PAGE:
hoglet uses tags to markup certain sections of a document. A tag, in a similar way to XML and HTML, is just a text name with leading and trailing delimiters. Examples of tags are:
  • java
  • javadoc
  • section

The start and end tags in hoglet are the same, that is to markup a section you use the same tag, for example:
[java]System.out.println ("Hello World");[java]
It is possible to also use the close prefix delimiter to explicitly indicate a close tag, i.e. [/java]. The end tag is optional and should only be used when you want to indicate that the tag has some content. For example: [link /index.html /]. Since the start and end tags can potentially be the same, it means that direct nesting of a tag within itself can not be performed, for example: [java][java][java][java] would not lead to nesting.
Tag Class
Each fully formed tag found will be converted to an instance of: org.hoglet.data.Tag. Any nested tags within a tag will be added as child Tag instances to the tag, the parent will also be set (if there is one).

For example:
Will be converted to a Tag with name a, it will have a child b which will have a child c. In essence a tree of tags is created.

Any text that is outside of a tag will be also be converted to a Tag instance and the getContent() method will return the associated text. Content tags are also known as default tags and the getName() method will return null for those tags. So from the above, the a tag will actually contain three child Tags, the first will be a default tag that contains the whitespace to the start of the b tag, the second will be b tag and the third will be another default tag that contains the text after the closing b tag.
The delimiters used are configurable in hoglet. Each delimiter is a single character, there is also an escape character that can be used when a delimiter should be included.

hoglet has the following delimiters:
  • Open tag - for example [.
  • Close tag - for example ]
  • Close prefix - for example /
  • Tag/Options separator - for example a whitespace character.
  • Option separator - for example ,
  • Option Name/Value separator - for example =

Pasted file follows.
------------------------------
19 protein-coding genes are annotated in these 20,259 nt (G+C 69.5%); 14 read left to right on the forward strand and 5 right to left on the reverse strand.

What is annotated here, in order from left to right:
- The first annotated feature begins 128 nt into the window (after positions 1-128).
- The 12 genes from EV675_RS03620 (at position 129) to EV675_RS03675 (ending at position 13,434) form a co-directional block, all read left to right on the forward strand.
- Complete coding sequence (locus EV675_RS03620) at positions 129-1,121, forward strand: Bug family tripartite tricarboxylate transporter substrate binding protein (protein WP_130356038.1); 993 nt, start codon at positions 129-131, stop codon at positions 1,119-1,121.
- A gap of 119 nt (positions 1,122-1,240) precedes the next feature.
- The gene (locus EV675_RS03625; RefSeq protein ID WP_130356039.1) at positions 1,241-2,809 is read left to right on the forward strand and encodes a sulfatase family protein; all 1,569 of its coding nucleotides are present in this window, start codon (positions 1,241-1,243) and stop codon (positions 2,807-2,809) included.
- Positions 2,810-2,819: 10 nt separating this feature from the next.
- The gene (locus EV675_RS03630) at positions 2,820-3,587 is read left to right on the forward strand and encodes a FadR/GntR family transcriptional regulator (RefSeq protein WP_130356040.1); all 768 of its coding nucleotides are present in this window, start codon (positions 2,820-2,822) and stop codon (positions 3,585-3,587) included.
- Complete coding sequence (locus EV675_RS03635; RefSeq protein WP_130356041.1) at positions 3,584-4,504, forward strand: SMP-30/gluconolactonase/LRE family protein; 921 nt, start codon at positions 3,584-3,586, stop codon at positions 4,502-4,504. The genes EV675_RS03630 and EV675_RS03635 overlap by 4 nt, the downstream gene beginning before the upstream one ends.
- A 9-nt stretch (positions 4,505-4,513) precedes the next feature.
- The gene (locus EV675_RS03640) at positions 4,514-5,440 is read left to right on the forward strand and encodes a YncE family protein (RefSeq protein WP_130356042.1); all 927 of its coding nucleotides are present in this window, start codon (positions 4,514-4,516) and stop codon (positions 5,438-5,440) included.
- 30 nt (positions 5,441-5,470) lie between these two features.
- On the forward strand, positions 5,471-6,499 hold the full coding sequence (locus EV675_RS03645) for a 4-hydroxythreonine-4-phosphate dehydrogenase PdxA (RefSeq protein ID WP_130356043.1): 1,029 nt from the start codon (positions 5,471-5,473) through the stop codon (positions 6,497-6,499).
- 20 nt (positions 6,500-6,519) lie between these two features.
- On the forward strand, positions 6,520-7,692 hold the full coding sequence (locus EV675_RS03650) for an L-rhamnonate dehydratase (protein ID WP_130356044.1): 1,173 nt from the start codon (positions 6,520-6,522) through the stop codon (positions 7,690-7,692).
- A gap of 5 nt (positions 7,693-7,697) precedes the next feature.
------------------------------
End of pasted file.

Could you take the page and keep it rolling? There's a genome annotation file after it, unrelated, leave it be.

• Escape - for example \
These delimiters are represented and stored in class org.hoglet.ParserCharset. hoglet also has a set of standard delimiters which are:
  • Open tag - [.
  • Close tag - ]
  • Tag/Options separator - a whitespace character.
  • Option separator - ,
  • Option Name/Value separator - =
  • Escape - \
See also: XML Configured Processor, Tag Handlers
Tag Options
Each tag can have a number of options defined. These are name/value pairs that are passed to the handler and can provide either extra information about how the tag should be processed, or can be the information that should be processed. The decision is up to the handler implementation. If only a single value is given for an option then this is taken as the value and the name is defaulted to an integer, the integers start at 1 and are given to each option that does not have an explicit name provided.

The options are separated from the tag name by the Tag/Options separator. The options are separated by the Option separator and the name/value pairs by the Option Name/Value separator.

Using the standard delimiters a typical tag (using the standard delimiters) with it's options would be:
[javadoc hoglet,org.hoglet.Processor,lastid=y/]
In this case the javadoc tag is passed three options:
  • hoglet - because it has no name associated with it, the name will be defaulted to 1.
  • org.hoglet.Processor - no name, so name will be defaulted to 2.
  • y - with a name lastid.
Note: option names are trimmed of whitespace but values are not!
Tag Processing
Tag processing is performed by the org.hoglet.Processor class. Method: process(java.io.Reader, org.hoglet.ParserCharset) is used to tag a stream of characters and process them.

The Processor class is initially configured with a map of Handlers that is a set of name (string) to TagHandler mappings. That is each tag found by hoglet should have an associated mapping to a tag handler instance. When hoglet encounters a tag it will create a org.hoglet.data.Tag instance and pass it to the convert(org.hoglet.data.Tag, java.lang.String) method for processing. The handler should then work on the tag and return a string that hoglet will then replace in the output for the tag.

For example, a common mapping would be:
1:  Map m = new HashMap ();
3:  m.put ("link",
4:         new <a href="javadocs/org/hoglet/handlers/core/LinkHandler.html" [[OPTIONS]] Class="javadoc-link">LinkHandler</a> ());
6:  Processor p = new <a href="javadocs/org/hoglet/Processor.html" [[OPTIONS]] Class="javadoc-link">Processor</a> (m);
If some text within hoglet does not have an explicit tag around it then a default tag is created to hold the text. Similarly any plain text within a tag is placed into a default tag. A default tag is a Tag instance where the name is null. When hoglet processes this tag it will look for a tag handler that maps to tag: _default, if one is found then the tag handler is used to process the text, in this way you can customize how chunks of text are handled.

If there is no tag handler that maps to the _default tag then hoglet will perform it's default processing on the text, which is:
  • If the text starts with a new line then the new line is trimmed from the front, unless the character after that is also a new line (i.e. a blank line is present at the front).
  • Replace new line characters with <br />.